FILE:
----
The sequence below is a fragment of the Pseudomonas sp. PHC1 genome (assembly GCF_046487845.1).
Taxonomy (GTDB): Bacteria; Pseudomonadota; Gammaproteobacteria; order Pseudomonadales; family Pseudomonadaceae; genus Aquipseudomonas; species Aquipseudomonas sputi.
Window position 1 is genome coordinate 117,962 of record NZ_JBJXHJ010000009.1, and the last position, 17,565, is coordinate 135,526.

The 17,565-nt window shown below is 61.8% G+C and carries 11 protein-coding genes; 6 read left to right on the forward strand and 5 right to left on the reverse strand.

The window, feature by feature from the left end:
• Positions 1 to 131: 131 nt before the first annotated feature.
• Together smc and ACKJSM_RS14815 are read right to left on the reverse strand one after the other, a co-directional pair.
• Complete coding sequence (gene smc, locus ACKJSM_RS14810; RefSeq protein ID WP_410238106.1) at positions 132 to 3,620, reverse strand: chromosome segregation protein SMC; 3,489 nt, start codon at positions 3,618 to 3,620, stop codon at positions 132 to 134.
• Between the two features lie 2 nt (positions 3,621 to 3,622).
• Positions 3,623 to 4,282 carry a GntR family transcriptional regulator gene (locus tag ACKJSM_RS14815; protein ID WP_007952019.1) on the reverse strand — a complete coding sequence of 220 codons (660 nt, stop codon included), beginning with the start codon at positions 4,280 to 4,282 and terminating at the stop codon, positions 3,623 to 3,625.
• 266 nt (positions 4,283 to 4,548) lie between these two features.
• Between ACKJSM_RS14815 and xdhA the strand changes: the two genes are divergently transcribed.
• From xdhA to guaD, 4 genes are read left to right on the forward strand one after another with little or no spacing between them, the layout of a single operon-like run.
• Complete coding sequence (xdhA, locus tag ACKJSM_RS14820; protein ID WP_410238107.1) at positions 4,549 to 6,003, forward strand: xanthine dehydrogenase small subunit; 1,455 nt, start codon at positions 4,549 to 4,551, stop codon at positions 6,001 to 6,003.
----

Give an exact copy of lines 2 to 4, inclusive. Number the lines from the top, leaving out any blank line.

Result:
Taxonomy (GTDB): Bacteria; Pseudomonadota; Gammaproteobacteria; order Pseudomonadales; family Pseudomonadaceae; genus Aquipseudomonas; species Aquipseudomonas sputi.
Window position 1 is genome coordinate 117,962 of record NZ_JBJXHJ010000009.1, and the last position, 17,565, is coordinate 135,526.

The 17,565-nt window shown below is 61.8% G+C and carries 11 protein-coding genes; 6 read left to right on the forward strand and 5 right to left on the reverse strand.